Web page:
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Rare Dutch post-incunable on the value of learning and wisdom

Joannis Murmelii de discipulorum officiis q[uo]d Enchiridion scholasticon inscribitur. Ep[istol]a seu volumen divi Hieronymi ad Nepotianum de clericorum officiis cu[m] Murmellii commentariis. Hermanni Buschii carmen saphicu[m] in urbem Ruremundensem. Joa[n]nis Murmellii ode saphica de duplici voluptate.
Zwolle, Pieter van Os, ca. 1505. 4to. Woodcut title page illustration of Saint Jerome (88 x 66 mm), woodcut colophon illustration (73 x 55 mm). Later sheepskin parchment, wove paper pastedowns and late 18th-century endleaves (laid paper, watermarked 1783). [52] pp.
€ 12,500
The Opusculum de discipulorum officiis, quod enchiridion scholasticorum inscribitur ranks among the rarest yet most influential works of the Dutch teacher and schoolmaster Johannes Murmellius (1480-1517). Murmellius wrote the pamphlet for his own pupils at the Domschule in Münster, whom he wanted to help receive the best possible education. Foundational for this, Murmellius argues, is the good and loving education the young children receive from their loving parents. Murmellius regards the strife for a good education as the fundamental task of all humans, regardless of their birth and status. In fine Latin verses, Murmellius describes knowledge and wisdom as treasures that have the potential to alleviate even those stemming from the lower ranks of society: an intangible possession that cannot be taken away by a tyrant. In chapter after chapter, he spells out the important character traits he wants his pupils to develop: an eagerness to learn, a sharp mind and good memory, health, peace of mind, and access to a multitude of books.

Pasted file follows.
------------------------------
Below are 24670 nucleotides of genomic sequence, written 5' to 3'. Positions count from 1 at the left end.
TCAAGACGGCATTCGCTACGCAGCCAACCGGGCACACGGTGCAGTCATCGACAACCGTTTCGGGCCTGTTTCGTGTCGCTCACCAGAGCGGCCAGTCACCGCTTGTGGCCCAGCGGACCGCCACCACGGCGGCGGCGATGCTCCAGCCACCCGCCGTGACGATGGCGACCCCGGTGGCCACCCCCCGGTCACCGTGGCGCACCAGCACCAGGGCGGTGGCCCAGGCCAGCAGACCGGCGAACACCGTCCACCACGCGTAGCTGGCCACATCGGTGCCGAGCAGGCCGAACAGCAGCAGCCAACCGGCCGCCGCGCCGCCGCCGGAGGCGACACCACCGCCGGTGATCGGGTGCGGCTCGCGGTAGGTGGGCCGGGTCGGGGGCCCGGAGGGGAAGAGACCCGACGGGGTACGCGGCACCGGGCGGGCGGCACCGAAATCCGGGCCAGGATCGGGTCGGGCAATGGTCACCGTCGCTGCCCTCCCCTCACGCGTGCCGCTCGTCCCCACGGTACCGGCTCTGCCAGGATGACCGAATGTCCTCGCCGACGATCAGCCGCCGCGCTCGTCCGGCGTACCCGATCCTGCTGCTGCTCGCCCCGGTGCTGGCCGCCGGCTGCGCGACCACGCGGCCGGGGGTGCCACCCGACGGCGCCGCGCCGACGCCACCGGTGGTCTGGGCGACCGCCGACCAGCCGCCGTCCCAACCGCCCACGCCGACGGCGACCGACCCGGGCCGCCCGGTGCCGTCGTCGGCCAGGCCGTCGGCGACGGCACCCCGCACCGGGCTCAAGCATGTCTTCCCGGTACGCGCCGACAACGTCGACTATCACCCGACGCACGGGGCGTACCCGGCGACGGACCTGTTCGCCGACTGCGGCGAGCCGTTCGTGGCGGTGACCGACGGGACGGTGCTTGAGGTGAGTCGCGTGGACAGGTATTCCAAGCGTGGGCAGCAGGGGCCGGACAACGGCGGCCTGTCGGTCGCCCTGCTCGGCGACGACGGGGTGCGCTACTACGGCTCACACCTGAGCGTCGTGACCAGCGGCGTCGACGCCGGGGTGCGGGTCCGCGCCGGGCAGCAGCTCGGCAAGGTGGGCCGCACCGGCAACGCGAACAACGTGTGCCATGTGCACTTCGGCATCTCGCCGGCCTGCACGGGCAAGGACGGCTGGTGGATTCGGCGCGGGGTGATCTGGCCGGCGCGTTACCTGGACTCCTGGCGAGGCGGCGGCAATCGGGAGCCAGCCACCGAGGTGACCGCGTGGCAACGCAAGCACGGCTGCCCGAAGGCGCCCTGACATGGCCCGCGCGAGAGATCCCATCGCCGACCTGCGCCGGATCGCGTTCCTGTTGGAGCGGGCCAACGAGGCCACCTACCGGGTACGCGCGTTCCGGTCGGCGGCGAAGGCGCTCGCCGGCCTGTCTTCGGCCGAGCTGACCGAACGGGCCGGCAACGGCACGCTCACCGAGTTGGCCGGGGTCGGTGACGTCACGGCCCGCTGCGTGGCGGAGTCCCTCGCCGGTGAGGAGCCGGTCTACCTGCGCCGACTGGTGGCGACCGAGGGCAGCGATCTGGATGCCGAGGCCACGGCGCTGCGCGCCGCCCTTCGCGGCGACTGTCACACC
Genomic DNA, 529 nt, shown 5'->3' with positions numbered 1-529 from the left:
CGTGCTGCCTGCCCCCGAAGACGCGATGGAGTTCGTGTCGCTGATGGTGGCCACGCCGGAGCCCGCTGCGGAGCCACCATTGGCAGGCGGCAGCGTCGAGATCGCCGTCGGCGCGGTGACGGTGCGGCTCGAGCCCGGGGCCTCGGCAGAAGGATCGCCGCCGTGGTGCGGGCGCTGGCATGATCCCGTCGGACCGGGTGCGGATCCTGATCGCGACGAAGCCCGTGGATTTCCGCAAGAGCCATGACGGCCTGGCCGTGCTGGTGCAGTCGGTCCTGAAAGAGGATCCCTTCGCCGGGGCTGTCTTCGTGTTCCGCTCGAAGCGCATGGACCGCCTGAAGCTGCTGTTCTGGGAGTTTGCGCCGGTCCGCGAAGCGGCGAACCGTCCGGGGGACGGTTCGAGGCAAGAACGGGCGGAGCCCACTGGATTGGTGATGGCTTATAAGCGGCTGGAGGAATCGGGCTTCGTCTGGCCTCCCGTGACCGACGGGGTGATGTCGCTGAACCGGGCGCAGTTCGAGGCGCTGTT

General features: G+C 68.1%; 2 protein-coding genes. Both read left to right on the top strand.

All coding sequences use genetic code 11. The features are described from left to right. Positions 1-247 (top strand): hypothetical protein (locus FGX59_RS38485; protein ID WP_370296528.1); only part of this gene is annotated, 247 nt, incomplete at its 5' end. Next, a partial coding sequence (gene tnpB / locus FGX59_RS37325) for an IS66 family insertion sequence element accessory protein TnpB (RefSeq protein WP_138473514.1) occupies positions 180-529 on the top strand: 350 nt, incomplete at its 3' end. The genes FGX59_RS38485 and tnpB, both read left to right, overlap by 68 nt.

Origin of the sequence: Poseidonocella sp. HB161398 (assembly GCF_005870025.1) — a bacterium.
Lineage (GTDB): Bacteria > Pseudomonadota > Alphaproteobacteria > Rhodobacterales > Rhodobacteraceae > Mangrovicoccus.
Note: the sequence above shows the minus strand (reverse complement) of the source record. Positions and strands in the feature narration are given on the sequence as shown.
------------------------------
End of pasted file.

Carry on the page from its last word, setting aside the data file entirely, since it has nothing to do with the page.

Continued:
Only six copies are known to survive of this outstanding post-incunable. This is the first edition, printed in Zwolle by Peter van Oss, one of the first printers in Zwolle, active between 1479 and 1510. Murmellius was born in Roermond and received his education at Deventer and the University of Cologne. Following his studies in the humanities he was appointed as assistant headmaster of the cathedral school in Münster, followed by stints as rector at the St Ludgerus School in Münster and eventually rector of the grammar school in Alkmaar. It was in Münster that he began his educational reform, replacing mediaeval schoolbooks with contemporary humanistic works, an effort that characterised the rest of his life. Murmellius wrote about 50 works in the course of his life.
With some contemporary marginal annotations and underlining. In good condition. BSB-Ink M-589; Campbell-Kronenberg 1275; CIBN II, p. 296; GW M25713; Hain / Copinger 11646; Hellinga II, 493; Hermans, Zwolle 154; IGI IV, p. 122; ISTC im00875500 (6 copies); Pettegree / Walsby II, 21927 Nijhoff / Kronenberg 1564; Thienen / Goldfinch A80; USTC 768073 (same 6 copies).
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